Veterans Advisory Board

Veterans Advisory Board

The NYC Veterans Advisory Board (VAB) was created by legislation and first assembled in 2002 to meet and advise the Mayor's Office of Veterans Affairs on matters concerning veterans in NYC. The NYC Veterans Alliance contributed to legislation in 2015 that reformed the VAB to increase the number and diversity of appointees, and also mandate reporting and public meetings in order for the VAB to be more accountable to the community. 

The first meeting of the newly reformed VAB was in April in Manhattan. The first meeting of the VAB with all new appointees was held in August in downtown Brooklyn, in which the VAB elected the officers who would serve in leadership positions for one-year terms. It remains to be seen whether the VAB will be a more truly representative and effective body for conveying the concerns of NYC veterans to MOVA. 

Below are the most recent posts, statements, and recommendations the NYC Veterans Alliance has made on this issue:


 

On February 7, Adrienne Brammer, OurVeterans Program Manager, testified on behalf of the NYC Veterans Alliance in response to the recommendation in the VAB's annual report for NYC government to establish an ongoing community calendar for the veterans community. Adrienne outlined the value and milestones of the community calendar that the NYC Veterans Alliance has created and maintained since August 2015, which is now at www.ourveterans.nyc.


On Wednesday, January 13, the NYC Veterans Alliance presented testimony before the NYC Council Veterans Committee on the performance of the Veterans Advisory Board since reform legislation was passed in February 2015:


Earlier this year, we were part of the push to reform the NYC Veterans Advisory Board in order to make it more truly representative of NYC veterans and also transparent, with published meeting announcements and minutes of meetings so that the NYC veterans community can understand what the VAB is doing on their behalf.

The nomination and appointment process remains opaque, but we have been encouraged that the VAB has been making progress in becoming the representative advisory board intended by the City Charter--until yesterday. Mid-afternoon on Monday, November 16, the Mayor's Office of Veterans Affairs announced that the next VAB meeting would be held in Queens--just a few hours following the announcement. This was absurdly short notice for anyone from our community to be able to attend.


In February 2015, following the start of this survey, the City Council passed legislation to reform the Veterans Advisory Board (VAB) by expanding the number of appointees, providing clearer guidance on the role of VAB members, and mandating greater transparency in the meetings and activities of the VAB. Shortly thereafter, the bills were signed as Local Laws 24 and 25,[1] and new members of the VAB were appointed by both the Mayor and the Speaker of the City Council.[2] Strong support by survey respondents for this initiative was noted at the time the bill was under consideration. A total of 80.68% of respondents indicated that they view this as either essential or very important.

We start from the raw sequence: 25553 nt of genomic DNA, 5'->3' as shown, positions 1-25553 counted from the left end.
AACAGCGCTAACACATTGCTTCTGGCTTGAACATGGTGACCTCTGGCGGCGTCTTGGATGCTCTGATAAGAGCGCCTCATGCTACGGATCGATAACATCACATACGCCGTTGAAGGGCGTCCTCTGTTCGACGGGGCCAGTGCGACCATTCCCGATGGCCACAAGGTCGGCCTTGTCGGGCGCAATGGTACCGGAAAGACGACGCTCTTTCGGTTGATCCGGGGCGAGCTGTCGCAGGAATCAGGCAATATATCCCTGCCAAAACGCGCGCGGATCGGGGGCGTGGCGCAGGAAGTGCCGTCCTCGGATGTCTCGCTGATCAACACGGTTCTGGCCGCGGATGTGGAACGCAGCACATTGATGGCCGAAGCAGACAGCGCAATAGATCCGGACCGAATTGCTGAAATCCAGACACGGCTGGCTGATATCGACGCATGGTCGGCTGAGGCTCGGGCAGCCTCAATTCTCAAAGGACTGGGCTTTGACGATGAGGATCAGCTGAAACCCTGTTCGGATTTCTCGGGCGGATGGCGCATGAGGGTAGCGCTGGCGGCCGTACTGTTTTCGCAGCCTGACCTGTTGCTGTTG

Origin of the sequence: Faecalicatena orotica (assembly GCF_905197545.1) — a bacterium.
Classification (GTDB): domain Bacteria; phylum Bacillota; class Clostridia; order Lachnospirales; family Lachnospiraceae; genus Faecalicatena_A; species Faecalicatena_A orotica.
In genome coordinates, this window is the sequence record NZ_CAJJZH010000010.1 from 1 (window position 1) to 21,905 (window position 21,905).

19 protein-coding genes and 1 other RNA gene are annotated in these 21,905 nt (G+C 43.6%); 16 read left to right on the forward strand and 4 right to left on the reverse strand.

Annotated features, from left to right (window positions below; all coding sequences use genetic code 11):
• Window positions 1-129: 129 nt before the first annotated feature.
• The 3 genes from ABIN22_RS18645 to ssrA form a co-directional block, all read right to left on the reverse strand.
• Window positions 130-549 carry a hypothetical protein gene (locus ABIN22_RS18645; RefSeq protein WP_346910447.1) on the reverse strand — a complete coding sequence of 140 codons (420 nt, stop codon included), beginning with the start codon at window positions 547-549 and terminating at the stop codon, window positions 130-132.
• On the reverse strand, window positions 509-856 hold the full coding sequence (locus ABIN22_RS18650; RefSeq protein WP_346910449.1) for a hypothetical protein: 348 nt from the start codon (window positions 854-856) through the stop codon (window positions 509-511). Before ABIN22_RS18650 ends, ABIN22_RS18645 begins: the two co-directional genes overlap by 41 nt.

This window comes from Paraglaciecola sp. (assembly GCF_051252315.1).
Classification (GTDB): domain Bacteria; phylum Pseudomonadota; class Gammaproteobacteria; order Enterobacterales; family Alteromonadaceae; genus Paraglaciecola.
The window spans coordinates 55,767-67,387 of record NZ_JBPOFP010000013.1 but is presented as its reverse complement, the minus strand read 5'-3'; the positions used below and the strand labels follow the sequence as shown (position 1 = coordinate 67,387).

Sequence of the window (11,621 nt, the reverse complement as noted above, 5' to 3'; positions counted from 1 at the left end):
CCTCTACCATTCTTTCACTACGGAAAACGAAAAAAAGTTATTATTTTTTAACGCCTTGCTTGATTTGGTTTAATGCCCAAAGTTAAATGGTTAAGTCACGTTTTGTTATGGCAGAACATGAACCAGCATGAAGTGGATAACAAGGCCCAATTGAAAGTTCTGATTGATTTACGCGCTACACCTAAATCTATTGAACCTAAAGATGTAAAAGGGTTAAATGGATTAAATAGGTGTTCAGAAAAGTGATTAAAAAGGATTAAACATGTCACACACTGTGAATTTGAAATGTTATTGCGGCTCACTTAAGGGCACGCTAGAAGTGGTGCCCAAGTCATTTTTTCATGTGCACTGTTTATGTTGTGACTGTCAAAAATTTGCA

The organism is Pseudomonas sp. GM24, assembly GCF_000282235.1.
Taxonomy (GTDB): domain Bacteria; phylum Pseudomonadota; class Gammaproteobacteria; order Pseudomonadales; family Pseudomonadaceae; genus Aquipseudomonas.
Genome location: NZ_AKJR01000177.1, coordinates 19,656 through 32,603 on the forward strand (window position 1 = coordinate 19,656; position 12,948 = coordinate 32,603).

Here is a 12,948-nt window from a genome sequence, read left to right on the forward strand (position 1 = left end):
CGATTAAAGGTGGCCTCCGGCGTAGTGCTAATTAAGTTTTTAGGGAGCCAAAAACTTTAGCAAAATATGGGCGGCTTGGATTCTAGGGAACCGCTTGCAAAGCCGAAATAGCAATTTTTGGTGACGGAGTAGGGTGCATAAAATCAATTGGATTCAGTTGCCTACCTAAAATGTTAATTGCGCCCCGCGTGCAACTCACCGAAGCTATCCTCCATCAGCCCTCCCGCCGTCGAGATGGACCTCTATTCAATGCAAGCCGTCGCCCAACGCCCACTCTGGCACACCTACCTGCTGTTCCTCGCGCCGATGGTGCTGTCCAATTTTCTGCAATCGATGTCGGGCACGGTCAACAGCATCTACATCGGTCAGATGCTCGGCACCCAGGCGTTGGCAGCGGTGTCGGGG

Last night was the first NYC Veterans Advisory Board meeting ever open to the public. We applaud the important reforms that led to this meeting, and to the appointment of new VAB members. Previous members of the VAB were present, as well as new members. The meeting was chaired by the Commissioner of the Mayor's Office of Veterans Affairs (MOVA), Loree Sutton.


If you can, please attend this evening’s meeting of the Veterans Advisory Board (VAB) at the NYC Family Justice Center at 80 Centre Street in Manhattan, Fifth Floor (Access to the building after 5pm is from 10 Hogan Place.). The meeting will begin as a closed session with previous appointees and those newly appointed, and the meeting opens its doors to the public at 6:30 pm.

Reform of the Veterans Advisory Board is something we pushed for with City Council, and we’re proud to have played a role in the


This morning Mayor de Blasio will release the names of the new appointees to the Veterans Advisory Board (VAB), a long-overdue measure following important reforms passed by the City Council and signed by Mayor de Blasio last month. While we are pleased to see fresh faces on the VAB--including our own NYC Veterans Alliance advisory board member, former Army combat medic and current student veteran advocate Samuel Innocent--we are disappointed that important veteran advocates from the NYC community are not represented among the appointees.


Success!! Yesterday the NYC Council passed three bills (Ints. 611, 619, & 600) that the NYC Veterans Alliance pushed for, discussed at length, and testified on earlier this month. This was a proud day for us, and we were invited to attend Council Speaker Melissa Mark-Viverito's press conference on these important reforms. Council Members Ulrich, Eugene, and Vallone all spoke in detail on these bills that they helped to develop with community input, and Council Speaker Mark-Viverito introduced Kristen Rouse to speak as a veteran advocate who helped with pushing these bills toward their final passage yesterday.

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Kristen Rouse speaking at City Hall alongside Council Speaker Mark-Viverito and Council Members Ulrich, Eugene, and Vallone.

 


You've responded to the 2015 Survey of NYC Veterans Policy Priorities, and your voice has already been heard by public officials. Yesterday was the first-ever testimony of the NYC Veterans Alliance in a City Council hearing, and we were definitely heard.

 


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